January 24, 2019: Motor Control
Momoko Yamagata, Ali Falaki, Mark L Latash
We explored the effects of voluntary coactivation of agonist-antagonist leg and trunk muscles on stability of vertical posture. Young healthy subjects performed several tasks while standing with no additional muscle coactivation, low coactivation, and high coactivation. Postural stability was estimated using indices of postural sway and of intertrial variance in the space of muscle groups with parallel scaling of activation levels (M-modes). An increase in coactivation led to a significant increase in the postural sway speed reflected in faster rambling and trembling trajectories...
January 6, 2019: Motor Control
Courtney L Pollock, Michael A Hunt, Taian M Vieira, Alessio Gallina, Tanya D Ivanova, S Jayne Garland
BACKGROUND: Ankle plantarflexor muscle impairment contributes to asymmetrical postural control poststroke. OBJECTIVE: This study examines the relationship of plantarflexor electromyography (EMG) with anterior-posterior center of pressure (APCOP) in people poststroke during progressive challenges to standing balance. METHODS: Ten people poststroke and 10 controls participated in this study. Anteriorly directed loads of 1% body mass (BM) were applied to the pelvis every 25-40 s until 5%BM was reached...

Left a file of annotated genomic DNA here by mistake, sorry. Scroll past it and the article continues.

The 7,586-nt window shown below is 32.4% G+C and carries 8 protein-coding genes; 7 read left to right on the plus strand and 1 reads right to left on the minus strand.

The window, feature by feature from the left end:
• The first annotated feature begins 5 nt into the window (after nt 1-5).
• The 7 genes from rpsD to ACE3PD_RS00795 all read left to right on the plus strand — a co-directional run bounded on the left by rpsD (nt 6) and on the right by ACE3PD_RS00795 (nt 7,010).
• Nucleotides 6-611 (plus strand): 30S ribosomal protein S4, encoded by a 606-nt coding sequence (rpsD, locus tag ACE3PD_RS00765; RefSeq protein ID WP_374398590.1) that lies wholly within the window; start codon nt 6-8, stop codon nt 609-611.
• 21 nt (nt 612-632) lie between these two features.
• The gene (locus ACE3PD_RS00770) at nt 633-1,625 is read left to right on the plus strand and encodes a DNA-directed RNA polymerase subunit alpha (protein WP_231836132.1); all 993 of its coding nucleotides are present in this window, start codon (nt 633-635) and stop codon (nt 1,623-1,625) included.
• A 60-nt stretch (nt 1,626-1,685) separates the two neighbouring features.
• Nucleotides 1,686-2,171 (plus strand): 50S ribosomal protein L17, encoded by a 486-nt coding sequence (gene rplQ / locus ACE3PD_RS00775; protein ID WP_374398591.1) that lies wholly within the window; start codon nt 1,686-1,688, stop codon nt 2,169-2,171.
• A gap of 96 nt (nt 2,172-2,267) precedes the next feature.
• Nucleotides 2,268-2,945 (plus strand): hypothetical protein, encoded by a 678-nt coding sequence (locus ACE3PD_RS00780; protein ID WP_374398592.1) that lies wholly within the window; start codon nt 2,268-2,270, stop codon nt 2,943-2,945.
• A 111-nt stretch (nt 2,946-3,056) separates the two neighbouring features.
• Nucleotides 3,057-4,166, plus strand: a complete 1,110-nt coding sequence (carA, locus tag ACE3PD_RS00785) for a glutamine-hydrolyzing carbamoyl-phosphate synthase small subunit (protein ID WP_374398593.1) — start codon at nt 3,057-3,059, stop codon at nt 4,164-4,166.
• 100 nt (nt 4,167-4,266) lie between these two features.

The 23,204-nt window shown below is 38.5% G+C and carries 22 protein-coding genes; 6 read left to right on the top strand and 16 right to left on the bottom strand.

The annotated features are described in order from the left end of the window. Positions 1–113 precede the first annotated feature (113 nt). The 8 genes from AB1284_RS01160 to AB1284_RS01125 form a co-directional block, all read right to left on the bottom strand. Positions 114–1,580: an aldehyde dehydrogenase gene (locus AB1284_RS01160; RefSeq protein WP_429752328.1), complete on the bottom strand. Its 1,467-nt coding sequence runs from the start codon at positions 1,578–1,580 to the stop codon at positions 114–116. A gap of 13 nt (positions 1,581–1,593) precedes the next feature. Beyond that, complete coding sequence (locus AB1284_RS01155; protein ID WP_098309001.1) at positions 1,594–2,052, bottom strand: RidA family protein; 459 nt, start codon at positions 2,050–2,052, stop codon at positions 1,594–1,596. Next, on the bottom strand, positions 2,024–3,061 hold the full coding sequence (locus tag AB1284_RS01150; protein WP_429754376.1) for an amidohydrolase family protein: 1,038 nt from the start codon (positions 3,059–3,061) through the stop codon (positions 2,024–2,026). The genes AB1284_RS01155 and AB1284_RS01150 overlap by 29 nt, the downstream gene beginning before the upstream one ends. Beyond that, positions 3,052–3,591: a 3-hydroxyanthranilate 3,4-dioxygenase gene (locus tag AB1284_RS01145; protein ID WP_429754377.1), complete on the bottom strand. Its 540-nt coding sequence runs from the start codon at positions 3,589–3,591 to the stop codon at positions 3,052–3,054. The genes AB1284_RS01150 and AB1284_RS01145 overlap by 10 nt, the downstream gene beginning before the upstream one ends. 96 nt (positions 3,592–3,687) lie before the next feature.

January 1, 2019: Motor Control
Daniel Hamacher, Dennis Hamacher, Roy Müller, Lutz Schega, Astrid Zech
The aim of the current study was to evaluate the effect of a cognitive dual task on minimum toe clearance (MTC) variability while walking. In a randomized cross-over design, gait kinematics of 25 older (70 ± 6 years) and 45 younger adults (25 ± 2 years) were captured during normal walking and dual-task walking. Variability of stride time, stride length, and MTC were calculated. Differences between normal versus dual-task walking were assessed using Wilcoxon tests. Compared with normal walking, dual-task walking caused an increase in stride time variability (older adults: p < ...